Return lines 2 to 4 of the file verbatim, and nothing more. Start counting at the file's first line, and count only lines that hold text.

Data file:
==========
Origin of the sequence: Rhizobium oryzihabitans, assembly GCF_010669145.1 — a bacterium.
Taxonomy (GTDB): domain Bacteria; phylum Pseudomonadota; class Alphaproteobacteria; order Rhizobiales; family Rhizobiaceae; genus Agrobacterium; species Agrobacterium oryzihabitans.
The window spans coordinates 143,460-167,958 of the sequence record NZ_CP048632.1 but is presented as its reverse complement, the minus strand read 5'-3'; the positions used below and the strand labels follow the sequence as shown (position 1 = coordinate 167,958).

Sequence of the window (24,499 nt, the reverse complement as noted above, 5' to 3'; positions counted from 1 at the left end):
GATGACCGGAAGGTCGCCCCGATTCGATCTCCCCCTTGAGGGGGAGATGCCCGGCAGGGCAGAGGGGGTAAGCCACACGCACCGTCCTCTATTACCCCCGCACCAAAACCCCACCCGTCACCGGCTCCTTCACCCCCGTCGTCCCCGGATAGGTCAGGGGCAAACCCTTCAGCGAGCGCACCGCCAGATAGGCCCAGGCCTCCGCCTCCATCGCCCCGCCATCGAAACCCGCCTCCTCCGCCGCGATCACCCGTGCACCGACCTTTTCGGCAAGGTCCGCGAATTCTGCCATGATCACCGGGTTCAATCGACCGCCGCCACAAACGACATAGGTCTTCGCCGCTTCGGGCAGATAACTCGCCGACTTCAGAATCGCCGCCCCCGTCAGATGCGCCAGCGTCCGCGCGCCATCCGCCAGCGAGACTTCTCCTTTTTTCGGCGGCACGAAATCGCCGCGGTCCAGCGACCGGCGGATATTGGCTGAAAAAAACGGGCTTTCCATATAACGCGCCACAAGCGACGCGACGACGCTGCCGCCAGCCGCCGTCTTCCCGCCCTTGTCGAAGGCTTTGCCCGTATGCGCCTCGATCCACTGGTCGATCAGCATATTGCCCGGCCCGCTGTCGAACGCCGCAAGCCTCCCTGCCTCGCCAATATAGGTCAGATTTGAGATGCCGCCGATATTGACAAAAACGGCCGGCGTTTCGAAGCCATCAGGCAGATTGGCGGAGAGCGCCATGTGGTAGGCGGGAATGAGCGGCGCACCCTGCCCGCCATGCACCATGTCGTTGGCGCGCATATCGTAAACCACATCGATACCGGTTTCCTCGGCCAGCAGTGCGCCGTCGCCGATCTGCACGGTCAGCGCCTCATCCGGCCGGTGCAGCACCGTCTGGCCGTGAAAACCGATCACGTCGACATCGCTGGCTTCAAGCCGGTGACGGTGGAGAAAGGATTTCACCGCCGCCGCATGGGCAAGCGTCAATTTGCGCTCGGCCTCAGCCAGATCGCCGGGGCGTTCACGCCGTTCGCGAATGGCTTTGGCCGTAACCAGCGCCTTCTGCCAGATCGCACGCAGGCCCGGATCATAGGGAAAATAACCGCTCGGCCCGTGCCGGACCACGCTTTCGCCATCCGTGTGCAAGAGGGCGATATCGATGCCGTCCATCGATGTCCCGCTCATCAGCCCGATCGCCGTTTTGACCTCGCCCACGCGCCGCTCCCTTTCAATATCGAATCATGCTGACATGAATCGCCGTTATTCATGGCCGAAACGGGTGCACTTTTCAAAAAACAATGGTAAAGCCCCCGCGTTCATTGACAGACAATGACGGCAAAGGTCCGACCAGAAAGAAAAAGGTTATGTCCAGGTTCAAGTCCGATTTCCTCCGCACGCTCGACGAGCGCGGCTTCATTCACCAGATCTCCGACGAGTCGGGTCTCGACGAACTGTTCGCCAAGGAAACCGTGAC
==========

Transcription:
Taxonomy (GTDB): domain Bacteria; phylum Pseudomonadota; class Alphaproteobacteria; order Rhizobiales; family Rhizobiaceae; genus Agrobacterium; species Agrobacterium oryzihabitans.
The window spans coordinates 143,460-167,958 of the sequence record NZ_CP048632.1 but is presented as its reverse complement, the minus strand read 5'-3'; the positions used below and the strand labels follow the sequence as shown (position 1 = coordinate 167,958).

Sequence of the window (24,499 nt, the reverse complement as noted above, 5' to 3'; positions counted from 1 at the left end):